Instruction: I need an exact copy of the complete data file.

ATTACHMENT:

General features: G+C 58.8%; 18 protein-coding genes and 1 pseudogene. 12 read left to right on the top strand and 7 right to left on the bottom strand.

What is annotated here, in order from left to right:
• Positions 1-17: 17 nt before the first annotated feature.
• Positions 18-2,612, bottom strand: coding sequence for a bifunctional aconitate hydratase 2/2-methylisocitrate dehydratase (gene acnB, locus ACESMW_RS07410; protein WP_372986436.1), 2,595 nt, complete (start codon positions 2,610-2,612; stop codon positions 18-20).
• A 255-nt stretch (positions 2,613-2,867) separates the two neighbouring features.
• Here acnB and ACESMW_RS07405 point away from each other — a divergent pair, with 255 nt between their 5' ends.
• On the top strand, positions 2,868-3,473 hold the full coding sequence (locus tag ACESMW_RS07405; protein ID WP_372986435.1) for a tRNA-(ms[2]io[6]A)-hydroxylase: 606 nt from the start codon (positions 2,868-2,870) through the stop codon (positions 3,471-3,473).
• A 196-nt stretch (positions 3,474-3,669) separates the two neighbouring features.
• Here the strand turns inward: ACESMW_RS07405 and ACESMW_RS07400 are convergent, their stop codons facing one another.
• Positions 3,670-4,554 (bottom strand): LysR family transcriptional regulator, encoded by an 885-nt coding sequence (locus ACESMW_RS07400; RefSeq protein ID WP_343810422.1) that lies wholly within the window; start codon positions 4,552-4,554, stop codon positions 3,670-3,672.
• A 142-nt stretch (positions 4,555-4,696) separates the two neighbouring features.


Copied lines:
General features: G+C 58.8%; 18 protein-coding genes and 1 pseudogene. 12 read left to right on the top strand and 7 right to left on the bottom strand.

What is annotated here, in order from left to right:
• Positions 1-17: 17 nt before the first annotated feature.
• Positions 18-2,612, bottom strand: coding sequence for a bifunctional aconitate hydratase 2/2-methylisocitrate dehydratase (gene acnB, locus ACESMW_RS07410; protein WP_372986436.1), 2,595 nt, complete (start codon positions 2,610-2,612; stop codon positions 18-20).
• A 255-nt stretch (positions 2,613-2,867) separates the two neighbouring features.
• Here acnB and ACESMW_RS07405 point away from each other — a divergent pair, with 255 nt between their 5' ends.
• On the top strand, positions 2,868-3,473 hold the full coding sequence (locus tag ACESMW_RS07405; protein ID WP_372986435.1) for a tRNA-(ms[2]io[6]A)-hydroxylase: 606 nt from the start codon (positions 2,868-2,870) through the stop codon (positions 3,471-3,473).
• A 196-nt stretch (positions 3,474-3,669) separates the two neighbouring features.
• Here the strand turns inward: ACESMW_RS07405 and ACESMW_RS07400 are convergent, their stop codons facing one another.
• Positions 3,670-4,554 (bottom strand): LysR family transcriptional regulator, encoded by an 885-nt coding sequence (locus ACESMW_RS07400; RefSeq protein ID WP_343810422.1) that lies wholly within the window; start codon positions 4,552-4,554, stop codon positions 3,670-3,672.
• A 142-nt stretch (positions 4,555-4,696) separates the two neighbouring features.